UNDER attack from Umno leaders and accused of disloyalty to Malaysia, the country’s richest tycoon, Robert Kuok, once gave large donations to the ruling Malay party, as well as MCA.
In his memoirs released in Malaysia last December, Kuok said the money he gave to Barisan Nasional parties after independence had been substantial.
“I was often asked to give substantial donations to the ruling parties, Umno and MCA, after independence in 1957. I gave willingly, happily and freely.”
The 94-year-old Hong Kong-based businessman also had close ties with Umno leaders, such as second deputy prime minister Dr Ismail Abdul Rahman.
Kuok, over the last few days, has come under attack from Umno leaders following articles in blog Malaysia Today accusing him of funding opposition party DAP and wanting to set up a Chinese-led government.
The harshest words came from Tourism and Culture Minister Mohamed Nazri Abdul Aziz, who called Kuok a “pondan” and dared him to return to Malaysia to contest in the 14th general election.
Kuok, dubbed the “Sugar King” with a global empire of diversified businesses, in his memoirs talked about how he had given funds to BN parties “especially when it comes to election time”.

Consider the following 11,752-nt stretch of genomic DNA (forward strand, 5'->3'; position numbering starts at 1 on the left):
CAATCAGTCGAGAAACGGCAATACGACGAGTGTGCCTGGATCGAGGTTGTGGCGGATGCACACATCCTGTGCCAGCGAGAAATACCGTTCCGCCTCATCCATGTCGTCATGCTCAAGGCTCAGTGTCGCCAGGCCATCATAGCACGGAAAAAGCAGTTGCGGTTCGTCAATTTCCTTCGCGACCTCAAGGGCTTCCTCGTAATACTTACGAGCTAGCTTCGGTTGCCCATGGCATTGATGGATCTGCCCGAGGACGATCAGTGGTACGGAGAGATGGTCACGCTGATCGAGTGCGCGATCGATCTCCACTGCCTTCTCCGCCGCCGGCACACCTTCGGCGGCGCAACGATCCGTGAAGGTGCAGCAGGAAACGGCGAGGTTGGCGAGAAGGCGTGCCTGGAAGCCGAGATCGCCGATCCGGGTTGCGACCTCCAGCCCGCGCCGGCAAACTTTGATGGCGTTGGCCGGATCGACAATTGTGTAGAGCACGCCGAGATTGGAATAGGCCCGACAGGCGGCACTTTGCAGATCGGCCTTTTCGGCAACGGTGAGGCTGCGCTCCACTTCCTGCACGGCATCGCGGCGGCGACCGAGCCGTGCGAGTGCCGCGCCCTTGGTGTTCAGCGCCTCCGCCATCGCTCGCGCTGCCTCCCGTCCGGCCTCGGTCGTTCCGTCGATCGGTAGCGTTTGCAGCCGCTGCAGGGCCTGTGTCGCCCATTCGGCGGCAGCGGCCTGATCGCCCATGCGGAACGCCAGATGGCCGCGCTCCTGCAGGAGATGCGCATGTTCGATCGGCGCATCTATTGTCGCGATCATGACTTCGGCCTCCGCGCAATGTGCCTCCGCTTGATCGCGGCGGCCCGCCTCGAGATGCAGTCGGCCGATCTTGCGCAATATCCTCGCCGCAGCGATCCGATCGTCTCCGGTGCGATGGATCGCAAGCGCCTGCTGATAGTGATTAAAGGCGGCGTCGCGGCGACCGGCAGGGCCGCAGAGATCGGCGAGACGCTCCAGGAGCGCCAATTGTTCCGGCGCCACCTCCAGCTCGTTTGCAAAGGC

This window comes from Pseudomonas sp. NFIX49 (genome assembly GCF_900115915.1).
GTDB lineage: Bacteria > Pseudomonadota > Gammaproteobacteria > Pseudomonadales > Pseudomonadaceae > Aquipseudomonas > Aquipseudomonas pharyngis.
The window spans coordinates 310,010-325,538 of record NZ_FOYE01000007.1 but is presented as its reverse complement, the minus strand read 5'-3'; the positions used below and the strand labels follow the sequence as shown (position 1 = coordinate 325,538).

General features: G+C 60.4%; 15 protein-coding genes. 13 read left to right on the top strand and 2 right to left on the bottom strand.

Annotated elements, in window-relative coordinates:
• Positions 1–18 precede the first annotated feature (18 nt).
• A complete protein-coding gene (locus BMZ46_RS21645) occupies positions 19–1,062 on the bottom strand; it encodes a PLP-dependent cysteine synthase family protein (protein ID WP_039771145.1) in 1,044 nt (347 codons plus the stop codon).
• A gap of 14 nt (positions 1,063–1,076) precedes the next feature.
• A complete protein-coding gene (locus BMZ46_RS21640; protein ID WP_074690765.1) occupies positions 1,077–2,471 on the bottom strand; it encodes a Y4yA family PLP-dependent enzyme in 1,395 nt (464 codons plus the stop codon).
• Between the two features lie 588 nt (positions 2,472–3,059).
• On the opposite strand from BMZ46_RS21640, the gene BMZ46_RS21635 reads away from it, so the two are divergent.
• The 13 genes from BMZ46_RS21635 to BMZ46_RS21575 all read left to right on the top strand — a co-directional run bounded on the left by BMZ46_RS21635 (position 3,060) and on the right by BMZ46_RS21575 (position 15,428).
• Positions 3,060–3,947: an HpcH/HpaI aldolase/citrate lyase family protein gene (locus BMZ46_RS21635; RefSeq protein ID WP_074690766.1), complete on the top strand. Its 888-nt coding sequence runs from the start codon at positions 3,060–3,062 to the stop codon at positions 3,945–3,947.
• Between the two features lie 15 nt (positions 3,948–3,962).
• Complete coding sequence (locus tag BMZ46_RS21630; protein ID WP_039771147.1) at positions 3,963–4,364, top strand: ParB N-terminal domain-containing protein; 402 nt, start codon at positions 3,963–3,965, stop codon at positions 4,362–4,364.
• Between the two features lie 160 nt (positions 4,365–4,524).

He said former MCA president and then finance minister Tan Siew Sin had approached him for political donations on behalf of MCA and BN.
He detailed the episode when the MCA leadership asked him to post bail for then president Tan Koon Swan, who had been charged with criminal breach of trust in Singapore in connection with the Pan-El crisis that rocked the stock markets in Malaysia and Singapore.
Kuok paid the S$20 million (now RM59 million) bail. Koon Swan was later convicted and jailed.
In the late 1980s, Kuok’s help was again sought to rescue MCA-controlled Multi-Purpose Holdings Bhd, whose businesses included gaming, property development and plantations.
MCA yesterday defended Kuok, with party secretary-general Ong Ka Chuan saying the remarks by Umno leaders were “regrettable”, and party publicity spokesman Ti Lian Ker saying Kuok had the right to support any party he wanted and there were laws to deal with attempts to undermine the government.
Kuok’s office issued a statement last night, vehemently denying the allegations against him and reserving the right to take legal action against Malaysia Today blogger Raja Petra Kamarudin for accusing him of trying to overthrow Najib’s government.
THE MALAYSIAN INSIGHT